By Isabelle Dubois

Somewhere in Ungava Bay, off the eastern coast of Nunavik — Quebec’s Far North — stands an island the size of a small country, rising like a fortress of limestone walls looming 150 m to 250 m over this cold deep blue sea. Marking the marine waters with a 903 km2 plateau running 23 km wide and 45 km long, this giant freckle named Akpatok is not only the largest of its kind in Ungava Bay, but one of exceptional beauty not many have the chance to set foot on nowadays. Along with a group of British travel writers and tour operators in the region to explore and promote its tourism potential, a few tourism industry colleagues and I were fortunate enough to join in to get up-close and personal with this magnificent island.

On a balmy July 28 morning, one of Air Inuit’s chartered Twin Otters landed us on Akpatok’s only airstrip. Marching between our two armed pilots on one of Akpatok’s spectacular raised beaches, we headed down to the clear water, where one of our guides, Jimmy Gordon Jr., was awaiting us with a small inflatable zodiac to bring us onboard the Alara, Arctic Cruises’ 34-foot expedition catamaran, on which we were to spend the day. There, our captain Johnny Adams, who made the trip from Kuujjuaq, welcomed us onboard, along with another member of his crew, David Mesher.

Although we were all eager to cruise along the island in hopes of spotting polar bears, a huge iceberg just off the coast soon became the centre of attention. Displaying shades of blue and turquoise, the frozen work of art was made out of an arch through which we enjoyed playing hide and seek for a while with Willie Gordon and his wife Vicky, who had also come along for the ride on their aluminum boat.

Apart from the remains of a Dorset settlement at the southern end of the island and a couple of worn out cabins still standing near the airstrip, surrounded by rusty fuel drums and drilling equipment, remnants of exploratory oil drilling back in 1971 which the federal government plans to clean up, there was no other sign of human trace but our own. Although Inuit at one time in the past wintered on Akpatok (until the early 1900s) and still travel to its shores in the summer to hunt walrus that migrate in big numbers from Hudson Strait down to the west coast of the island on ice floes and leave when it melts, this remote offshore piece of land remains uninhabited. The Northern Village of Kangirsuk is the closest community, some 70 kilometres away.

But if Akpatok wards off real-estate, it remains, on the other hand, the ultimate holiday hot spot for thick-billed murres who flock by the thousands to the island’s northern and southern reaches for their summer vacation, making it Canada’s largest bird colony and ranking as one of the largest colonies worldwide. On occasion the island’s murre population number an estimated two million. It is therefore no wonder the island gets its name from this short-winged diving seabird wearing a black coat showing off a white belly, resembling a flying penguin, which Inuit call akpa in their own language. The bare cliff ledges provide the ideal haven of maternity for the females to lay and incubate their aqua-blue eggs, a delicacy for Inuit. Although outnumbered by the birds flying overhead, Willie Gordon, his wife Vicky and their grandson Christopher were not intimidated and got off on the shore to go pick some of these delicious treats in the lower level of the coastal ridges.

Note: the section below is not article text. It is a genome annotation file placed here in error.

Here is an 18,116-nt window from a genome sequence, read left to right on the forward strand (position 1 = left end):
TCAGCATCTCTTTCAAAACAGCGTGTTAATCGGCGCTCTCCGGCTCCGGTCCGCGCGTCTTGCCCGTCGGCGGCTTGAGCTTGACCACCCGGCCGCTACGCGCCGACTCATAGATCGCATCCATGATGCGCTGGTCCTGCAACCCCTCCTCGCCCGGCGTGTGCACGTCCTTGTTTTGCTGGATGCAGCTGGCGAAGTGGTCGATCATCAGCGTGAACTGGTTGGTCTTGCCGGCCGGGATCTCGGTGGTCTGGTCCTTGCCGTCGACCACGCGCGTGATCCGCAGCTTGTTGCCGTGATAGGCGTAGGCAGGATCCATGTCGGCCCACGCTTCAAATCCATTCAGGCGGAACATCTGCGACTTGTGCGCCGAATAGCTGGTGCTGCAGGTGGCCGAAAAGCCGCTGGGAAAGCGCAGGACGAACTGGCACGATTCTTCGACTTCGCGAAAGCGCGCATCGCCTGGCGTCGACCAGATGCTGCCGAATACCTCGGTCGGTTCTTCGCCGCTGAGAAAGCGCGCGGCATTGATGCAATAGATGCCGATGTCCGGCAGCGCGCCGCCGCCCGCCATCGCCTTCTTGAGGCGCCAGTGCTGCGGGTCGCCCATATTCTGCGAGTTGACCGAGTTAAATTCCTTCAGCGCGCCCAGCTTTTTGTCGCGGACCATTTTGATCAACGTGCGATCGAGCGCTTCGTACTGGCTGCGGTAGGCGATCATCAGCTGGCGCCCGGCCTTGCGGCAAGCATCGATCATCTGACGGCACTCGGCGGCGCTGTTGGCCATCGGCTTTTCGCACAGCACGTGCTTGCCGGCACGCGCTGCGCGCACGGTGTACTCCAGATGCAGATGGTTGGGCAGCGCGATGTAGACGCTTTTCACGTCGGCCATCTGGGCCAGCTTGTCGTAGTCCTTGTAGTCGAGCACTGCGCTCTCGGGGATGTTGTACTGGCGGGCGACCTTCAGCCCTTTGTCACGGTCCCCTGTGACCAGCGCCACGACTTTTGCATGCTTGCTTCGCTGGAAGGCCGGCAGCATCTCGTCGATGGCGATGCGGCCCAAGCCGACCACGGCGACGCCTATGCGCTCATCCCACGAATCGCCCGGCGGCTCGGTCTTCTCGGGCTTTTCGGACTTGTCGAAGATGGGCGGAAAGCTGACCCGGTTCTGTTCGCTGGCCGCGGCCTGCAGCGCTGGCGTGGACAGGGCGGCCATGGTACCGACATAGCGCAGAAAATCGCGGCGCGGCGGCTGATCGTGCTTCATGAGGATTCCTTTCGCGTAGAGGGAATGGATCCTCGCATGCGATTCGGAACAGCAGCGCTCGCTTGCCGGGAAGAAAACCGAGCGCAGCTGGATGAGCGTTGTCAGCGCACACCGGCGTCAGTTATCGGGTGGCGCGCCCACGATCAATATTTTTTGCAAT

They were not the only ones scouring the area. A polar bear soon lurked high above the cliff, much to our delight as we were comfortably watching from the safety of our boat. Willie and his family soon retreated to theirs as well. After all, the bear was way up at the top of the food chain, ruling the island as king. Since there was no more ice for him to hunt seal or walrus, he was left scavenging for eggs or dead murres fledging beneath the nesting cliffs. A staring contest ensued, which nanuq eventually won, as we had to start heading back. The plane was waiting for us and the pilots’ duty clock was ticking.

On the way back, some of us were sun bathing in the unusually warm weather while others lounged in the luxurious cabin down below. Meanwhile, the island stood still, as the polar bears stayed out of sight, probably basking in the shade in one of the deep ravines cutting through the cliffs here and there, or buried in snow. The mystery and attraction remained.

Lulled by the waves gently rocking the boat, we soon had to come out of our daydreams. Once back on board our plane to fly over the island a few last times, excitement reached a peak when mother bear and cub were spotted, amongst others. These are memories we all will cherish forever… or until Akpatok’s fascination draws us back yet again.

MORE INFORMATION ABOUT GETTING TO AKPATOK ISLAND
With the new Nunavik Inuit Land Claims Agreement in effect since 2008, many of the region’s offshore islands such as Akpatok are now protected. Special permits and authorizations are therefore required for tourists to visit, which can be obtained through the use of one of Nunavik’s licensed tour operators (see list below).

Book your expedition cruise to Akpatok Island with:

Johnny Adams: 819-964-2998
jadams@krg.ca
Joseph Companion: 450-622-9956
jcompanion@videotron.ca
www.arcticcruisesinc.com

Inuit Adventures
514-457-3319 or 1-855-657-3319 toll free
www.inuitadventures.com

Fly-over Akpatok Island with:

Nunavik Rotors
819-964-1185
pduncan@nunavikrotors.com

Air Inuit Charters
1-800-661-5850
charters-nolises@airinuit.com

Johnny May’s Air Charters
819-964-1410 or 819-964-2321
in summer

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